Monday, February 3, 2020
Tu BiShvat, the new year for trees, is just around the corner! With trees and plants and a hope for spring on our minds, we were reminded of HUC MS 86, a unique and enigmatic work featuring arboreal motifs (and some cute animals).
HUC MS 86 ff. 10v – Birds flanking a tree
HUC MS 86 contains the Mishnaic tractate Pirkei Avot – famous for its role as a collection of ethical teachings from the sages. However, MS 86 also includes an unidentified commentary, with interlinear scriptural references, elaborative additions, and often significantly different wording.
HUC MS 86 ff. 1 – Pirkei Avot 1:1, initial word with geometric and floral motif
The differing formulations can be seen from the very outset. Here is the original formulation of the beginning of Pirkei Avot:
משֶׁה קִבֵּל תּוֹרָה מִסִּינַי, וּמְסָרָהּ לִיהוֹשֻׁעַ, וִיהוֹשֻׁעַ לִזְקֵנִים, וּזְקֵנִים לִנְבִיאִים, וּנְבִיאִים מְסָרוּהָ לְאַנְשֵׁי כְנֶסֶת הַגְּדוֹלָה
Moses received Torah from Sinai, and transmitted it to Joshua, and Joshua to the Elder, and the Elders to the prophets, and the prophets transmitted it to the Members of the Great Assembly.
The version presented in MS 86 (pictured above) reads as follows:
משה רבינו ע”ה קבל התורה מהקב”ה בהר סיני כמו שנאמר ויאמר יי אל משה עלה אלי ההרה והיה שם ואתנה לך את לוחות האבן והתורה והמצות אשר כתבתי להורותם ומסרה משה רבינו ע”ה ליהושע תלמידו שנ”א ומשרתו יהושע בין נון נער לא ימיש מתוך האהל ויהושע לזקנים וזקנים לנביאים ונביאים מסרוה לאנשי כנסת הגדולה
Our Rabbi Moses, peace upon him, received the Torah from the Holy Blessed one on Mount Sinai, as is said “And the Lord said to Moses, go up to the mountain and there I shall give to you the tablets of stone, and the Torah and Commandments which I have written, so that you may teach them.” [Exodus 24:12] And our rabbi Moses, peace upon him, transmitted it to Joshua his student, as is said, “but his servant Joshua, son of Nun, a young man, did not depart from the tent.” [Exodus 23:11] And Joshua to the Elders, and the Elders to the Prophets, and the Prophets transmitted it to the Members of the Great Assembly.
This expansion makes the text more reverential and provides scriptural support for the teaching.
HUC MS 86 ff. 6r – floral and geometric motifs around an initial marking the beginning of chapter 3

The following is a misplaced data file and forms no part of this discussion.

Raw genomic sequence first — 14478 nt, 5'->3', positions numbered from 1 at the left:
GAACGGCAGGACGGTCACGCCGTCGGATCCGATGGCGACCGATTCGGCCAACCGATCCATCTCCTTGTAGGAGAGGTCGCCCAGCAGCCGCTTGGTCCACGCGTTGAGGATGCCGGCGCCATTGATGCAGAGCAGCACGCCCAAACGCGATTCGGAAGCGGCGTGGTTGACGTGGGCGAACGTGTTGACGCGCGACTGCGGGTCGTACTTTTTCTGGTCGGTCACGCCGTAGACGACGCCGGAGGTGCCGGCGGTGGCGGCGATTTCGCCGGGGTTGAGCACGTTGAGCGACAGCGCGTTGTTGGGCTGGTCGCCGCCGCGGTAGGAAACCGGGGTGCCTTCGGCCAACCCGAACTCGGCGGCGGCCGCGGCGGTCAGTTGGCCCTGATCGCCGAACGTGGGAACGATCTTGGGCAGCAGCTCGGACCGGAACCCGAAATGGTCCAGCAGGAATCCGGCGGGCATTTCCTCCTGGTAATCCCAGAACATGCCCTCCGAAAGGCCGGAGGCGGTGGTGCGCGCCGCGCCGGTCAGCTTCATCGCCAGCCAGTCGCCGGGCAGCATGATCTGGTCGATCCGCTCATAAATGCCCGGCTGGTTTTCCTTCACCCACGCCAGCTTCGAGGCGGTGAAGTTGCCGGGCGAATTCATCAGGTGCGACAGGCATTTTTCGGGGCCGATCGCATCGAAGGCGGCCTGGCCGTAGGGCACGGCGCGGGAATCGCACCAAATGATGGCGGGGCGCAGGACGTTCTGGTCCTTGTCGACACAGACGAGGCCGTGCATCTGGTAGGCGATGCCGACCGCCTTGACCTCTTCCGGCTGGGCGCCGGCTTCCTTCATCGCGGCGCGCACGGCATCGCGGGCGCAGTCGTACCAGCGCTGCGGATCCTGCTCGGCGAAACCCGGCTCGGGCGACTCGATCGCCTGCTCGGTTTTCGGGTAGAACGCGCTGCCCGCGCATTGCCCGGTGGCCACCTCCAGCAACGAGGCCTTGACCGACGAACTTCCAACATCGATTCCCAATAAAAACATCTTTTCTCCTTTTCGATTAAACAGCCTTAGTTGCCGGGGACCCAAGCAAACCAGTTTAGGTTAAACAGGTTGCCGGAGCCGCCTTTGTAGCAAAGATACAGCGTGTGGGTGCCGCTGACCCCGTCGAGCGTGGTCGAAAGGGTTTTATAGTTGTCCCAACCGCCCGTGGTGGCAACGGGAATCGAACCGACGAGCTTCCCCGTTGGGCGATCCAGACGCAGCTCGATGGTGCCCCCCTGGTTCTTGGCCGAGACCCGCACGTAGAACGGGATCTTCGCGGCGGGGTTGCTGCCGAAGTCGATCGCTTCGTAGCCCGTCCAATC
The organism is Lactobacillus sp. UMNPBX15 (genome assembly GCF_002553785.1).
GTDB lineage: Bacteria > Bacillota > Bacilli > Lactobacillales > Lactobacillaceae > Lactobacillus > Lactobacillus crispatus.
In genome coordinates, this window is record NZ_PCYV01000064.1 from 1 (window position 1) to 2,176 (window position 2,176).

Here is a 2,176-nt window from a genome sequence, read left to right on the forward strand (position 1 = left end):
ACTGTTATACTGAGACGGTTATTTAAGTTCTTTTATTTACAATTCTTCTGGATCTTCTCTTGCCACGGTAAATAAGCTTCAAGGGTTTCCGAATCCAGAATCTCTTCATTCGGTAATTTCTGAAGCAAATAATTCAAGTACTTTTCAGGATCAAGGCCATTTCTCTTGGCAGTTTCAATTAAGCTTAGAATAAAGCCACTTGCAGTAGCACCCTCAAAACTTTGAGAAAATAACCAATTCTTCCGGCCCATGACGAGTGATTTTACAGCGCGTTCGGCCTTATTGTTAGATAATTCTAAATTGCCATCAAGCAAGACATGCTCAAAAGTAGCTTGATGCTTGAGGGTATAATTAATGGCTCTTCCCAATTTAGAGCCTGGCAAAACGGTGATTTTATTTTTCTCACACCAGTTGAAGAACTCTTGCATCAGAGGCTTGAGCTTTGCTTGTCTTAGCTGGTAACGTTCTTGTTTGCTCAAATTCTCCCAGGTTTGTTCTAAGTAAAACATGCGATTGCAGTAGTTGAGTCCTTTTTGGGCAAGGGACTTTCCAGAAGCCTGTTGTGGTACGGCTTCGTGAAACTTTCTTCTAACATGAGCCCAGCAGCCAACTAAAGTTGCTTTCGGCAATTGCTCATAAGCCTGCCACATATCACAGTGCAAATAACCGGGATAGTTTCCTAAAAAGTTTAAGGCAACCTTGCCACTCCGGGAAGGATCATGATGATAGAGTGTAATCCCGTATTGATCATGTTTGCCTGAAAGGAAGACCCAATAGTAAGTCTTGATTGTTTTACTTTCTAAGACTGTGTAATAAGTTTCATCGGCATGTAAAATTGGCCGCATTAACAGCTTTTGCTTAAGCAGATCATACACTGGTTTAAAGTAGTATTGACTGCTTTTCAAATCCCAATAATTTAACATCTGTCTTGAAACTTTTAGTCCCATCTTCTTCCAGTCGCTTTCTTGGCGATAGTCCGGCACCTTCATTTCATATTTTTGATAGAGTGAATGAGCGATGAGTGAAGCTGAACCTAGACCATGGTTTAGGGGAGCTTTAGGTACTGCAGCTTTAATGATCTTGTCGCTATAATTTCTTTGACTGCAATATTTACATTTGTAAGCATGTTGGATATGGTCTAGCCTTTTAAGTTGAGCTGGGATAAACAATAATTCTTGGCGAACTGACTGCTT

One of the most famous teachings from Pirkei Avot (chapter 1:14) also gets and expanded treatment:
הוּא הָיָה אוֹמֵר, אִם אֵין אֲנִי לִי, מִי לִי. וּכְשֶׁאֲנִי לְעַצְמִי, מָה אֲנִי. וְאִם לֹא עַכְשָׁיו, אֵימָתָי:
[Hillel] used to say: If I am not for myself, who will be for me? And if I am only for myself, what am I? And if not now, when?
The version in MS 86 renders the quote as follows:
הוא היה אומר אם לא אקיים את המצות בעדי מי יקיימם בעדי ואפילו כשאני רוצה לקיימם מה יש כחי וכמה אני אוכל לקיים מהם ואם לא אטרח לקיימם עכשיו בעולם הזה מצי אקיימם לפי שבעולם הבא אין כח בידינו לקיים מצות כי אם לקבל שכר עשייתן
[Hillel] used to say: If I do not perform the commandments for myself, who will perform them for me? And even if I do want to perform them, what strength do I have, and how many of them can I perform? And if I do not do the work to perform them now in this world, when will I perform them? For in the world to come we do not have the power to perform Commandments. Rather, we receive our reward for having enacted them.
A distinctive feature of this manuscript is the addition of a teaching by Rabbi Hananiah ben Akashia at the end of each chapter:
רַבִּי חֲנַנְיָא בֶּן עֲקַשְׁיָא אוֹמֵר, רָצָה הַקָּדוֹשׁ בָּרוּךְ הוּא לְזַכּוֹת אֶת יִשְׂרָאֵל, לְפִיכָךְ הִרְבָּה לָהֶם תּוֹרָה וּמִצְוֹת, שֶׁנֶּאֱמַר (ישעיה מב) יְיָ חָפֵץ לְמַעַן צִדְקוֹ יַגְדִּיל תּוֹרָה וְיַאְדִּיר:
Rabbi Hananiah ben Akashia says: “The Holy Blessed One wanted to make Israel worthy, and so gave them Torah and many Commandments, as is said, “The Lord desires, for the sake of his vindication, that Torah shall be made great and glorious.” [Isaiah 42:21]
HUC MS 86 ff. 7r – Cedar Trees (?), marking the end of the third chapter and the invocation of Rabbi Hananiah ben Akashia’s teaching
The manuscript is proudly claimed as the possession of Moshe Baruch Matza (dated to the year 5556/1796): “These are my chapters, I am Moshe Baruch Matza (may his Rock keep him and grant him life), this is my name forever, and this is my legacy for generations upon generations.” The scribe of this work was Moshe Rafael Battigno (?), who signs his name on ff. 12r. The date of completion and the original source of the commentary remain unidentified.
HUC MS 86 ff. 9v-10 – on the right-hand leaf is the signature of the scribe Moshe Baruch Matza, with ligature practice below. On the left-hand leaf is a decorative initial marking the beginning of chapter 5 of Pirkei Avot, with geometric and floral motifs.
The manuscript does not contain the complete Pirkei Avot. Several selections are omitted, while others are significantly expanded. The manuscript concludes with personal prayers, ethical teachings, the liturgical song of praise Ein Keloheinu, and the Sephardic liturgical poem ברכו על הספירה – Bless the Counting.
Finally, on the back of the very final page of the manuscript, we see what appears to be a happy goat.
HUC MS 86 ff. 14v – goat(?) with an elongated tail
Contributed by Jason Schapera, Digitization Specialist